And Vivian is busy making trains out of little chairs:

And Mack has rediscovered many of his long-forgotten toys:

But iPads are the way of the future – aren’t you worried your kids will miss out? Um, no. The kids use iPads at school, and in my opinion that is more than enough exposure for them.

What if you need to get something done around the house and the kids need to be distracted? My first step in this situation is to include them in whatever I am doing.  Evie is old enough to fold kitchen towels and napkins, and Mack knows how to empty the silverware from the dishwasher.  Even little Vivian likes to “sweep” the floor.  And, if they just need to chill out I’ll turn a TV show on for them.  Now that they don’t have the iPad, TV feels like more of a special treat for them.

But don’t they beg for it and drive you crazy? Surprisingly, not really.  I told them that we think the iPad turns their brains to mush, and that explanation seems to suffice.  They know that the iPad just isn’t part of our family anymore.

What about when you travel or go out to eat? We take the kids on several flights a year, and Chris and I agreed that we will allow the iPad on airplanes as it is a surefire was to keep the kids quiet and contained.  Our fellow passengers will thank us, I am sure!  As for meals out, we will probably handle this on a case-by-case basis.  Sometimes mama needs a nice dinner out, so I think it will be ok to let the kids watch a movie so Chris and I can actually have a conversation!

And, with all that said, Chris and I still use and enjoy the iPad, but we use it for different reasons than the kids did.  We read magazines, follow recipes and take occasional home movies with it.  It is a remarkable tool for the home and family, but only when used within reason.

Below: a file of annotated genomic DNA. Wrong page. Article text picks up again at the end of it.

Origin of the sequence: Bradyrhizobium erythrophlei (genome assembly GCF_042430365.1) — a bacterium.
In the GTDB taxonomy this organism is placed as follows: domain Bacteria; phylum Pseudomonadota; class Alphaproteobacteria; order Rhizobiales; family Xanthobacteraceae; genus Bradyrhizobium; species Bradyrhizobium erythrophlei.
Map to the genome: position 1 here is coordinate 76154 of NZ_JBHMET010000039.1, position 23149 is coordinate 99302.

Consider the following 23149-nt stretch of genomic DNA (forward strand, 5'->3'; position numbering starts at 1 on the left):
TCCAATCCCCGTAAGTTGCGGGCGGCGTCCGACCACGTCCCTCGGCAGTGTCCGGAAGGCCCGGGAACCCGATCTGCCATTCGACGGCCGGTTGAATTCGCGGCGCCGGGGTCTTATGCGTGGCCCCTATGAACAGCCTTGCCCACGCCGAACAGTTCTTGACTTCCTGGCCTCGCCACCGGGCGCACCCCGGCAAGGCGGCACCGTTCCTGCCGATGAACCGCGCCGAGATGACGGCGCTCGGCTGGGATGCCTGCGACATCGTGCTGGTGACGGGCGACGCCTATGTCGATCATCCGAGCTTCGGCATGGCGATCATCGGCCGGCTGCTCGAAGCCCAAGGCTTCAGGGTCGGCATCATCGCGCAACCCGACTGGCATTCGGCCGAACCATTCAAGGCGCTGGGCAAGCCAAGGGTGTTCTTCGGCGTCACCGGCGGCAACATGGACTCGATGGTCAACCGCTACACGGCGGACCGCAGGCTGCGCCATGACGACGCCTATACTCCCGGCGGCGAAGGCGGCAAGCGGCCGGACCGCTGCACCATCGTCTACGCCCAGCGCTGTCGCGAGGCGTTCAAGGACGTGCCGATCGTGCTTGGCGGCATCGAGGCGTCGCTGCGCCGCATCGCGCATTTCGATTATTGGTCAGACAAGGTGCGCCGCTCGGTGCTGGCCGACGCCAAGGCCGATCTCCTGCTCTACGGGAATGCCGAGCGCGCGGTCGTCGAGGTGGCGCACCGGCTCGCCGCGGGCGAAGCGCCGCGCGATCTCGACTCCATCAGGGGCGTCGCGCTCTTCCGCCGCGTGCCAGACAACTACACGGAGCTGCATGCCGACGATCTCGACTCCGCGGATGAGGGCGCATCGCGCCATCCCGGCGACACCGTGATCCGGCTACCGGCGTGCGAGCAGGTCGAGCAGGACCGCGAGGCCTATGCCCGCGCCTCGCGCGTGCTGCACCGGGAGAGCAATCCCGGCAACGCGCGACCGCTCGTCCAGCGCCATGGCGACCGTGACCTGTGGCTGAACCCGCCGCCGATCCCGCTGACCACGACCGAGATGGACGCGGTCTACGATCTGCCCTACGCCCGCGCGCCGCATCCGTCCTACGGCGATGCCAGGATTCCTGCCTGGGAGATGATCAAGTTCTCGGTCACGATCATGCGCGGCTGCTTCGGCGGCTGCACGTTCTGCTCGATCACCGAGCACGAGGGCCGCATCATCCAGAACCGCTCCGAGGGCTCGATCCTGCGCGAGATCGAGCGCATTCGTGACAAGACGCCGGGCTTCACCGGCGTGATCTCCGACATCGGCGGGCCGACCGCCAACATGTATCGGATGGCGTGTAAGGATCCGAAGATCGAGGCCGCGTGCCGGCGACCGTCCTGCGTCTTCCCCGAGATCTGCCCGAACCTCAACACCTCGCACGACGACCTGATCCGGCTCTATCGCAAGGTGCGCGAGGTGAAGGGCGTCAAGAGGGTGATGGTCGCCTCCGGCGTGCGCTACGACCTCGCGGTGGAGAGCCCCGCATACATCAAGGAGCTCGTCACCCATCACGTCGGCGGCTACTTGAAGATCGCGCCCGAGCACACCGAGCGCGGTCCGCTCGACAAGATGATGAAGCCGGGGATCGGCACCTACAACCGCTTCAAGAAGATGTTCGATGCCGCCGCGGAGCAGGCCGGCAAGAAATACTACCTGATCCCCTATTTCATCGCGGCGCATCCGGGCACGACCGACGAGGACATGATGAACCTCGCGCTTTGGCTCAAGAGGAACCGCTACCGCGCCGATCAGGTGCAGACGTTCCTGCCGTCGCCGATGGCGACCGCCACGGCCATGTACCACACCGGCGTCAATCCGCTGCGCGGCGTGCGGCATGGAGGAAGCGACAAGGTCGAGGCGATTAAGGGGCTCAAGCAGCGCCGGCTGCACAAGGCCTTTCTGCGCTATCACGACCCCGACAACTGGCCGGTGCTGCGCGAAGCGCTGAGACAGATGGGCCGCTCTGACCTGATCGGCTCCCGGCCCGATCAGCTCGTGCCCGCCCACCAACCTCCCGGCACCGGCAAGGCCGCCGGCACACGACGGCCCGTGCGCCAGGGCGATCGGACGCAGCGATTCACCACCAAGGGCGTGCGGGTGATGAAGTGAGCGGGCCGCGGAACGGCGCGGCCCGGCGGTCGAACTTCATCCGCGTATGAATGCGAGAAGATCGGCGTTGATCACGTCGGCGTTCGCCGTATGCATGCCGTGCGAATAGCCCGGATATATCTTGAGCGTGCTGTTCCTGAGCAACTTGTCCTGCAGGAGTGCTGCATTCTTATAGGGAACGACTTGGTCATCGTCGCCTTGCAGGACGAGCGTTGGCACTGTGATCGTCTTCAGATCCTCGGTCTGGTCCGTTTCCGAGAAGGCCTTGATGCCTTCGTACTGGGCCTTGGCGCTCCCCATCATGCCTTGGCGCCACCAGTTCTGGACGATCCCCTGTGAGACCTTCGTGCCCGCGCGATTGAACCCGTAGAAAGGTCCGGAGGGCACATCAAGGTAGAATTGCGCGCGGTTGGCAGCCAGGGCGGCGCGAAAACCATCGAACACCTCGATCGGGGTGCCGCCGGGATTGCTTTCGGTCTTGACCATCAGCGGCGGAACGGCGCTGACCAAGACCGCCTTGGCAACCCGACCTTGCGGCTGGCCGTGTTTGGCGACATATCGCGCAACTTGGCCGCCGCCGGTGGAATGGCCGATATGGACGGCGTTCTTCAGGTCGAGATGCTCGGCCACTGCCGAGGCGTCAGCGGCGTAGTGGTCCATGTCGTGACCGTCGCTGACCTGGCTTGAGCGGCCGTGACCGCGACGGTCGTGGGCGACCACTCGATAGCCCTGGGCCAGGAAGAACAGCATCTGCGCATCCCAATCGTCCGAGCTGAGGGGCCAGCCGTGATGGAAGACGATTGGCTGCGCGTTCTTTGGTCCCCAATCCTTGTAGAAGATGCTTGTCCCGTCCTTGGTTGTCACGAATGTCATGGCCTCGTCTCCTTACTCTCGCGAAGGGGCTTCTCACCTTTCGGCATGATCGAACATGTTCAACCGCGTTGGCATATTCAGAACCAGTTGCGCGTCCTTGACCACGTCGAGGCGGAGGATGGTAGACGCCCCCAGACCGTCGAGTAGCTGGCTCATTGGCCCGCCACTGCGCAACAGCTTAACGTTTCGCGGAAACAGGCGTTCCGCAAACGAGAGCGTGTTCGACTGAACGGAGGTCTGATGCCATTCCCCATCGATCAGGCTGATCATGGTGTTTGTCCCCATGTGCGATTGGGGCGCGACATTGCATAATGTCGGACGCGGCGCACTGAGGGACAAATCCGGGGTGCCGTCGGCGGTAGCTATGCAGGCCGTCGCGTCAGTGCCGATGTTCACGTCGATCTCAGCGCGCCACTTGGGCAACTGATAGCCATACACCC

OK, so does this decision make me a mean mom???

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4 Comments for this entry

  1. Kelly says:

    You guys rock. Especially your observation on energy buildup and attention span.

    I’ve wondered about this myself for years now—I look back on my 1990s childhood, when kid-specific TV channels like Nickelodeon and Cartoon Network were really taking off, and I feel like my generation’s work ethic and ability to focus have been significantly influenced by the “kid-friendly” (aka over-stimulating 15-minute segments peppered with high-energy ads) we were some of the first and youngest to be exposed to. And tablets today are this, but so much moreso!

    So thrilled to hear the positive changes you guys are seeing post-iPad — by limiting their technology time as you are, I think you’re empowering your kids with the skills (and the VALUES!) to be successful, balanced people 🙂

    • Maureen says:

      You bring up a really good point, Kelly. Those jarring and explosive kids TV shows have taught an entire generation that boredom is bad, when in reality time for quiet reflection or creativity is just fine. I feel like we all need to take a few steps back to a simpler – and less distracted! – time when kids were free to be kids.

  2. Emily says:

    Amen!!! We are an anti-screen family too. 🙂

  3. Theresa says:

    We have a tv but no satellite. I get us a few movies from the library each week. I’ve noticed when Emma watches to much, she becomes moody and naughty. She will do less of the things I ask without an attitude so…our tv stays off most the time. Sounds like you’ve made some great observations with your babies. They need lots of time to play and be creative. 🙂 Also, we don’t own an ipad….I’m not even sure what that is. ha!